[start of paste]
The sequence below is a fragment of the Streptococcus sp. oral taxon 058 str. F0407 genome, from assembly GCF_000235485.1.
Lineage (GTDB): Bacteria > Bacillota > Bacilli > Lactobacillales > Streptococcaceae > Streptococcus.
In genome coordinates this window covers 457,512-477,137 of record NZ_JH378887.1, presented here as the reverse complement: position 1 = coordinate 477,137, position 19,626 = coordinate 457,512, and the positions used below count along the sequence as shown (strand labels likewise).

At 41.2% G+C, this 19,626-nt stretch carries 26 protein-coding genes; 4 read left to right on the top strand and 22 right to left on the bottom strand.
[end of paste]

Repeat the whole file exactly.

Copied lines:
The sequence below is a fragment of the Streptococcus sp. oral taxon 058 str. F0407 genome, from assembly GCF_000235485.1.
Lineage (GTDB): Bacteria > Bacillota > Bacilli > Lactobacillales > Streptococcaceae > Streptococcus.
In genome coordinates this window covers 457,512-477,137 of record NZ_JH378887.1, presented here as the reverse complement: position 1 = coordinate 477,137, position 19,626 = coordinate 457,512, and the positions used below count along the sequence as shown (strand labels likewise).

At 41.2% G+C, this 19,626-nt stretch carries 26 protein-coding genes; 4 read left to right on the top strand and 22 right to left on the bottom strand.